Wednesday, October 29, 2014

Every Song is an Exercise

Most people just learn a song for the sake of learning a song or just simply because they like it. Well what if I was to tell you another reason for learning a song? How about learning a song for the purpose of learning a specific technique?

I remember when I was first learning how to play guitar. I would see a guitarist from some famous group do a certain technique. I would sit up and say: "wow! I have got to learn how to do that!" So I'd pick up one of the band's albums and the sheet music for it, just so I could learn some of their music. I would learn a few of my favorite picks of their songs, usually the ones that had the techniques I wanted to incorporate into my own playing. Then of course something else would come along and I'd do the same.

I learned how to fingerpick fairly early on in my learning years. I started out with a song that used only a couple of fingers (thumb and index) and then I would learn a song that utilized three fingers, and so on. Then I saw Jimmy Page play with a pick and his fingers. Then I obviously had to learn how to do that. I've learned bits and pieces of numerous songs and it was usually for the purpose of learning how to do a specific technique. A lot of the songs I never ended up doing with any of the bands I was in. But the techniques were applied to some of our originals and even applied to some of the covers we did by other artists.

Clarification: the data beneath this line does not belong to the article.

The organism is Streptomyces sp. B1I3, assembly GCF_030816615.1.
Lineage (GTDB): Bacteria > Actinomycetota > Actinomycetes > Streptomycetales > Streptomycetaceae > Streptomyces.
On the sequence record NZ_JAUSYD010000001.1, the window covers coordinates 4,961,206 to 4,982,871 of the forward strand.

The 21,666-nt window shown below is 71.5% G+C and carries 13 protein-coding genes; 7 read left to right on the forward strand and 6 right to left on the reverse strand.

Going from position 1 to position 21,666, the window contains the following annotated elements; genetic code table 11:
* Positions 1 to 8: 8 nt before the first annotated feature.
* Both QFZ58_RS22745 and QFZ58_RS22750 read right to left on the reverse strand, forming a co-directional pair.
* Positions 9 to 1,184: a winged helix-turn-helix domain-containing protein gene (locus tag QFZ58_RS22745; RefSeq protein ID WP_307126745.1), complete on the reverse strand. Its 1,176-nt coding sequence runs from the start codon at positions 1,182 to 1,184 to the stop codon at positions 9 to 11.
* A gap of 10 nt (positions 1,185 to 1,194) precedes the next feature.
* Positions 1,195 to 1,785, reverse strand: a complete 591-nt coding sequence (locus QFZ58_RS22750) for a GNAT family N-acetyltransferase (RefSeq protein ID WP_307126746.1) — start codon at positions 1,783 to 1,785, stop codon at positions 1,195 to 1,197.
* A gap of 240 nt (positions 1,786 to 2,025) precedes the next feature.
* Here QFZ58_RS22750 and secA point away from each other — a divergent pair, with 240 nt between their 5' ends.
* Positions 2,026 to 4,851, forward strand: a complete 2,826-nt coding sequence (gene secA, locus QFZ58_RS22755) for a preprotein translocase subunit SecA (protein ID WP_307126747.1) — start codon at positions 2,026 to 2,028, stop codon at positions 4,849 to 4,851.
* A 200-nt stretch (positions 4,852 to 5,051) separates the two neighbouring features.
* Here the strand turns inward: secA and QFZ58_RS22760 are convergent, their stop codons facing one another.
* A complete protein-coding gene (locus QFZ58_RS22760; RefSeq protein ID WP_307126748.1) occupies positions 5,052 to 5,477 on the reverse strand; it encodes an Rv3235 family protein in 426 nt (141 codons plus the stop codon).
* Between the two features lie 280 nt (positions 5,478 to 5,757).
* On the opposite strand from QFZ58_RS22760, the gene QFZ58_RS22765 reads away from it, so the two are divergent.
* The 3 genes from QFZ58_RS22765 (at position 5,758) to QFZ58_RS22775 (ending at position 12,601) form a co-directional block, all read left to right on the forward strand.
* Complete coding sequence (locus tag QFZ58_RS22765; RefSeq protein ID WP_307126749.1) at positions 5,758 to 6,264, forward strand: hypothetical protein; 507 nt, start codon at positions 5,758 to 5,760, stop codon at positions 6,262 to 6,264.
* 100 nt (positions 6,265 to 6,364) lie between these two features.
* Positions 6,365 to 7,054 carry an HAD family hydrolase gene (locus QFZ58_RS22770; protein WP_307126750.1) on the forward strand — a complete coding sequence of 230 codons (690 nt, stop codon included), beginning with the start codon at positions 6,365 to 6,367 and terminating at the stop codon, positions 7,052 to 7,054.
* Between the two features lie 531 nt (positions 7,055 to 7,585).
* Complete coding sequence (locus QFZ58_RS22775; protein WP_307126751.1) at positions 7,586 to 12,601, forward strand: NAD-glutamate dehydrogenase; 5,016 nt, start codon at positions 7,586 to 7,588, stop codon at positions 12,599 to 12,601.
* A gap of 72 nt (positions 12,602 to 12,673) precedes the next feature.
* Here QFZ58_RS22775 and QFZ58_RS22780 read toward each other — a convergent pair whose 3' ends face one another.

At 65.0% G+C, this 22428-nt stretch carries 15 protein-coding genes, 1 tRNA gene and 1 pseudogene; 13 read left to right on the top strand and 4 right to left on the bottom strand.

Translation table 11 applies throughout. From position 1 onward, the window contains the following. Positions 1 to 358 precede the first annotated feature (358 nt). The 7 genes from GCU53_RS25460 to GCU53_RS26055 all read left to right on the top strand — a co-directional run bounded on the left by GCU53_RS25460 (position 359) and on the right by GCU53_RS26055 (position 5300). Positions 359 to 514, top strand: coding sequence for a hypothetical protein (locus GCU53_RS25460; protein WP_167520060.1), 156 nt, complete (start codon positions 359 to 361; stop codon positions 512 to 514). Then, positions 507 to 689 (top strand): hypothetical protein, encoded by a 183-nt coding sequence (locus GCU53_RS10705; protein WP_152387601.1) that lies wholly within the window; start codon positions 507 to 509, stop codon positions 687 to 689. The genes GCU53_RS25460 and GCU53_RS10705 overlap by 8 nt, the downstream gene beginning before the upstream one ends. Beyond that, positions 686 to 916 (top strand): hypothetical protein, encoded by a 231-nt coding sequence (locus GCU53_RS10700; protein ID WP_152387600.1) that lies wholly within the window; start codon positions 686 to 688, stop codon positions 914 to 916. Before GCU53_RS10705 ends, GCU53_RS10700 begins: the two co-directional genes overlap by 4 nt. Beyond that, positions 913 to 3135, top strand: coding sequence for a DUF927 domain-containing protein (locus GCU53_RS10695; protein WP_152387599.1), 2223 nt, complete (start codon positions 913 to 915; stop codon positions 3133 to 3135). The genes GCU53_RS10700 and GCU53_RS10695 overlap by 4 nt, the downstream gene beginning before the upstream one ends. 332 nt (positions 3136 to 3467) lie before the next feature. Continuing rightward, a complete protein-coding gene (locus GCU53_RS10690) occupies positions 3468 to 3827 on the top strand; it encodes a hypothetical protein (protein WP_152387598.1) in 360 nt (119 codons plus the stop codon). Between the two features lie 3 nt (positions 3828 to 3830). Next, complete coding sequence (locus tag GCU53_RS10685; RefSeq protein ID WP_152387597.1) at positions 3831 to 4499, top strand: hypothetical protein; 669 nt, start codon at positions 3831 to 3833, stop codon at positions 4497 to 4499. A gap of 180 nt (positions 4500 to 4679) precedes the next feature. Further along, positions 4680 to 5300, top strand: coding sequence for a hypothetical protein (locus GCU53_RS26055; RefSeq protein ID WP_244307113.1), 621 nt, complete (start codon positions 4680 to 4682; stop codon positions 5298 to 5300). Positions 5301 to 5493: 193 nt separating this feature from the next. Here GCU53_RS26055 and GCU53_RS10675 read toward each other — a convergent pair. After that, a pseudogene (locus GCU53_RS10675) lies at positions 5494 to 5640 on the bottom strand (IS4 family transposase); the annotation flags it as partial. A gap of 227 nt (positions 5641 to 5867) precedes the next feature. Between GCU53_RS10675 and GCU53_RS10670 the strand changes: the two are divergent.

Most people think that the process of learning a piece of music for the sake of learning a technique is just a learning process that is usually applied by beginners. But even experienced guitarists can benefit from this approach, especially since there is always some innovation popping up in the guitar world. Like when Eddie Van Halen came out and did "Eruption." All of a sudden everyone wanted to do hammer-ons. When Randy Rhoads came out, everybody wanted to blend Classical guitar with hard rock. When Yngwie Malmsteen came out, everybody wanted to do lightning fast arpeggios. I'm not saying that someone should learn the trick of the day just to keep up with the trends but they should at least be willing to continue to improve themselves as musicians. To be a well-rounded player, one should learn multiple techniques. And this could be done one song at a time. So every song could potentially be an exercise.

Photo Credit: Image created by Bob Craypoe, also known as R. L. Crepeau. More music related information can be found on

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